In a society where the valor and sacrifices of our military personnel are rightly celebrated, it is essential to understand and address the unique health challenges they face. Among these, the potential link between military service and dementia—a debilitating condition affecting memory, cognitive abilities, and social skills—stands as a matter of critical concern. Although the connection may not be immediately evident, military service can introduce specific risk factors that may increase the likelihood of developing dementia.
In this blog post, we delve into the intricacies of this relationship, offering a detailed exploration of the types of dementia, how military service can impact brain health, the scientific studies establishing the link, and the vital steps towards prevention and treatment.
Brief Overview of Dementia
Dementia isn’t just one thing – it’s more like a big umbrella that covers many different conditions affecting our memory, thinking, and social skills. It’s kind of like having a puzzle where the pieces just won’t fit together as they should, making it difficult to get a clear picture. Let’s break it down into some specific types of dementia that can affect people, including those in the military community.
- Alzheimer’s disease: This is the most common type of dementia. It’s like an unwelcome visitor that slowly but surely starts affecting a person’s memory, thinking skills, and ability to carry out simple tasks. In this case, the brain cells themselves degenerate and die, causing a steady decline in memory and mental function.
- Vascular dementia: Think of your brain like a busy city with roads and highways. Now, imagine if some of these routes were blocked. That’s what happens in vascular dementia. It occurs when the blood flow to the brain is reduced, affecting its ability to function properly.
- Lewy body dementia: This is like having uninvited guests (abnormal clumps of protein) in the brain, which affect its normal functions. It not only impacts memory but can also result in visual hallucinations, as well as physical issues like trembling and stiffness.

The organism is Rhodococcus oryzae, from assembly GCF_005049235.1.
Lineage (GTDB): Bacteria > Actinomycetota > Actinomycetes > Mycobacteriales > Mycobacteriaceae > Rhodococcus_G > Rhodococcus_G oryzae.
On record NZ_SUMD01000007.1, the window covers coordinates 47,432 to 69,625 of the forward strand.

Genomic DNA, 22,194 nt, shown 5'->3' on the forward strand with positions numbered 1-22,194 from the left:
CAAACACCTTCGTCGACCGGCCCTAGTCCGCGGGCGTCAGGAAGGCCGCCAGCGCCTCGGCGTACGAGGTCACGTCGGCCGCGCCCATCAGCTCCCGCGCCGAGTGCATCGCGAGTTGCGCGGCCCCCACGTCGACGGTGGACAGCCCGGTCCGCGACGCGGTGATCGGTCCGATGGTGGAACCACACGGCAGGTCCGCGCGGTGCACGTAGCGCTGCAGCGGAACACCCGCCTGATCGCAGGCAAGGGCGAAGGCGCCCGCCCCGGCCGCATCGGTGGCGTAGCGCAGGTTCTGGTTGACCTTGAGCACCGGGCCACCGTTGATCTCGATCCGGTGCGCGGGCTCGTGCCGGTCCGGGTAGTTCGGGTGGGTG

- Frontotemporal dementia: This type mostly affects the front (areas responsible for decision-making and controlling behavior) and side (regions involved in language and emotions) parts of the brain. It’s like having the control centers of your brain slowly slipping out of gear.
- Chronic Traumatic Encephalopathy (CTE): This type of dementia is especially important when we talk about veterans. CTE is caused by repetitive head trauma and can result in behavioral changes, mood disorders, and problems with thinking. This type of dementia has been found in soldiers exposed to blasts, athletes involved in contact sports, and others with a history of repetitive brain trauma.
Each of these types of dementia can show up differently in different people. It’s important for us to understand them better so we can help those affected – especially our veterans – lead a better quality of life.
Military service can be a challenging time for many people. Soldiers face unique experiences and situations that most of us might never encounter in our daily lives. It’s no surprise that these experiences can have an impact on their health in the long term.
This doesn’t mean every veteran will face health issues, but it’s something that doctors and scientists are studying closely to make sure veterans get the care they need. One of the issues they’re looking into is the connection between military service and dementia.
Why are veterans at an increased risk of developing dementia?
Recent reports show a disproportionate impact of Alzheimer’s and other forms of dementia on veterans, an urgent health challenge for older veterans, and a long-term threat to younger veterans. This is because, relative to civilians, veterans are exposed to many additional factors that increase their risk for developing Alzheimer’s and other forms of dementia, such as:
- Traumatic Brain Injuries (TBIs): Military service often exposes veterans to situations where head injuries can occur, such as combat-related events, falls, or accidents. These TBIs can disrupt normal brain function, leading to long-term cognitive impairments and an increased risk of Alzheimer’s and dementia. The severity and frequency of TBIs sustained during military service can have a cumulative effect on cognitive health.
- Post-Traumatic Stress Disorder: Veterans frequently experience high-stress levels and are more likely to experience traumatic events during their service than the civilian population, which can harm their brain health. The chronic and intense nature of combat situations and traumatic events can trigger PTSD, and PTSD is linked with cognitive decline and the development of Alzheimer’s disease.
- Exposure to Toxins: Military personnel may have been exposed to various toxins during their service, such as chemicals, solvents, and heavy metals. These substances can enter the body through inhalation/ingestion or skin contact, potentially causing damage to brain cells and increasing the risk of cognitive decline. For example, exposure to certain pesticides and herbicides such as Agent Orange or depleted uranium has been associated with an increased risk of neurodegenerative diseases.